“Agent Coulson,” Steve says. His jaw twitches. “You’re supposed to be dead.”

“Are you really surprised?” Coulson asks, and Steve glares at him for a minute before he sighs. Shakes his head.

“You set this up,” he says. “You- with Bucky-” and there’s the glare again, the jaw clench harder than before. You feel wary of Steve’s anger. You don’t know him at all, except suddenly you also know bone-deep, somehow, that this is familiar. Steve’s anger is a constant you’re so used to you’d hardly even blink, once.

“Stevie,” you mutter, “ease up,” and Steve’s attention is abruptly focused on you. It’s smothering. You close your eyes, open them, look away. Coulson looks like he’s seeing it all.

“Sergeant Barnes came to us,” he tells Steve, his tone mild. “We did warn him. He was insistent.”

“Sounds like something I’d do,” you agree. “You make me sign consent forms, or something?” Coulson laughs a little.

“We talked about it for a long time,” he says. “I tried to talk you out of it. It’s painful. Doesn’t always stick. I thought it might not.”

“Painful,” Steve says, “how do you-”

“I did die,” Coulson says conversationally. Says it like it’s easy, fuck. “In New York, I did die. They brought me back. This was supposed to hide what I remembered of the process.”

“They gave you new memories,” Steve says, questioning, and Coulson nods.

“TAHITI. It’s a-”

“Magical place,” you say, in unison, and suddenly you can’t help but remember Daisy’s face, the incremental widening of her eyes. She was the one who mentioned Tahiti, first. Testing you, maybe. She’s heard this, you’re willing to bet. She knows exactly what it means.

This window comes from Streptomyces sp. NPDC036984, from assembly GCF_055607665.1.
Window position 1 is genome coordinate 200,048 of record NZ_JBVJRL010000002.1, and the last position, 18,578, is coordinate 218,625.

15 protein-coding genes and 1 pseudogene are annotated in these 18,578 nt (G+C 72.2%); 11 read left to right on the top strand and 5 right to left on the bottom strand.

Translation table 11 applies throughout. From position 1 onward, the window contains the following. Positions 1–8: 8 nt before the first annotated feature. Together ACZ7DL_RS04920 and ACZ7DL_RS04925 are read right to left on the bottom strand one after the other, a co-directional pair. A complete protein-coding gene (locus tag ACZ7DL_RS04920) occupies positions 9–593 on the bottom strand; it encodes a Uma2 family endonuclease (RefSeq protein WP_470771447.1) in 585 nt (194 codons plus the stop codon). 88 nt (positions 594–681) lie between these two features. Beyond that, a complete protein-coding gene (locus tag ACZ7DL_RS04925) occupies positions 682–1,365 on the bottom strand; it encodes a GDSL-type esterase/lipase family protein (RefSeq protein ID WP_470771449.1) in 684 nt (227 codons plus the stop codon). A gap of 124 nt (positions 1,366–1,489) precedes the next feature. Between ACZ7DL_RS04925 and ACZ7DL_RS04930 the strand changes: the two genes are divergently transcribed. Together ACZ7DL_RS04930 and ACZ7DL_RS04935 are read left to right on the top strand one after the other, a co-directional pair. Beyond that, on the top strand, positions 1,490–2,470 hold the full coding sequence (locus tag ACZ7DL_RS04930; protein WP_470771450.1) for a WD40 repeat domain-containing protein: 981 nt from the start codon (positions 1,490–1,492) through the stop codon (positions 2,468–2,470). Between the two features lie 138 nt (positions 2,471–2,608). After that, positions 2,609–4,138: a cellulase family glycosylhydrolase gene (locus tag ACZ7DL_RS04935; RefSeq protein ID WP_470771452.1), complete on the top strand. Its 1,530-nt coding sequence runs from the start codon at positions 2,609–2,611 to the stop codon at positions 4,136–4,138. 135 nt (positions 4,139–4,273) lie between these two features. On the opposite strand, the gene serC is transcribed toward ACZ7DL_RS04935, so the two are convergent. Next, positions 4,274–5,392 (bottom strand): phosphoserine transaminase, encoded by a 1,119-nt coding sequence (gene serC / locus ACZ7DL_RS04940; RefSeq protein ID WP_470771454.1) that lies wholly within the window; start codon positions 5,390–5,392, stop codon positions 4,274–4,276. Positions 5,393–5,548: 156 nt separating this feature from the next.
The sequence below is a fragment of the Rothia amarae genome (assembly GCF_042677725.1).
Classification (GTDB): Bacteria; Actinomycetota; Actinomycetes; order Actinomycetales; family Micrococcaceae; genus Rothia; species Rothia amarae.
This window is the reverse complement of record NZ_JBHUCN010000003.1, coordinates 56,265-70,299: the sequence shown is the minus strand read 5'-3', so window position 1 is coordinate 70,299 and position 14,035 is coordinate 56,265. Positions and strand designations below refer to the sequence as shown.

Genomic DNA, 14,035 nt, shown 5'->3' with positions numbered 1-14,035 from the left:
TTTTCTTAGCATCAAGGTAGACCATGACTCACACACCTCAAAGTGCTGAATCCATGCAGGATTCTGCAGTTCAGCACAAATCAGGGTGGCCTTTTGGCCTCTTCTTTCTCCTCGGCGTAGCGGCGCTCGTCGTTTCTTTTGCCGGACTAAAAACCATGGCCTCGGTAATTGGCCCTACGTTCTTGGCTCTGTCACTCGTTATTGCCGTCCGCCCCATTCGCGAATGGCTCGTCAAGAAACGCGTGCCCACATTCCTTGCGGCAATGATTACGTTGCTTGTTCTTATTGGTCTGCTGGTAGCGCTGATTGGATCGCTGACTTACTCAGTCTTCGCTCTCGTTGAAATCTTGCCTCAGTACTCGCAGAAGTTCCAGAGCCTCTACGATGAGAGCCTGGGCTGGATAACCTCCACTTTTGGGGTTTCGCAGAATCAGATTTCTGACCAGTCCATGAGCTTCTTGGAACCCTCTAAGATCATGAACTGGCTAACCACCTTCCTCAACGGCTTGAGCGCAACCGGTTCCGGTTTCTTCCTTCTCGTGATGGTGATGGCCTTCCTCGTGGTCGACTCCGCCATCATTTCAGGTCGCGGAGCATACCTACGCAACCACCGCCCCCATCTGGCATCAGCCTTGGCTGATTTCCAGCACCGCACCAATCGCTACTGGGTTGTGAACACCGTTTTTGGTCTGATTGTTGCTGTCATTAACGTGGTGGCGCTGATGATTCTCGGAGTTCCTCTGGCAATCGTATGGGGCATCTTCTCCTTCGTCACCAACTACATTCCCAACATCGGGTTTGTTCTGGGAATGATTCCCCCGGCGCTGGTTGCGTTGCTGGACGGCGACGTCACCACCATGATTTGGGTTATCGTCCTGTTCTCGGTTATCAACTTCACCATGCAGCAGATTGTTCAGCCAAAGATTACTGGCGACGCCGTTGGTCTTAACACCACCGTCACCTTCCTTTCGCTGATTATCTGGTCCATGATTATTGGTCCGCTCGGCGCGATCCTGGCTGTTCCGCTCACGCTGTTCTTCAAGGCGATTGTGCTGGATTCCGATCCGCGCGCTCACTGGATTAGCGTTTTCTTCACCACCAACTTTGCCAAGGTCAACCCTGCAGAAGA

“Who,” Sam asks, then, and it’s the first time he’s said anything in a while. Coulson glances over at him.

“Me,” he says. Simple. “They gave me my own memories. Not real, but me.”

“Was I real?” you ask, and it's been playing on you since you learned. “Am I- was I a real person?”

“Are you a copy?” Coulson says like he understands. “No. You're- nobody's ever been James Cohen except you. You're not stealing anyone. We made his life for you.” You don't know if that's better or worse, but you want to be him. You want to be him so bad.

“You didn’t erase Bucky,” Steve says, and oh fuck, that hurts, the hope in his voice. If you choose this, if you choose yourself, you’re not sure how Steve will live with it. This is why I left, you think, and you know it’s true.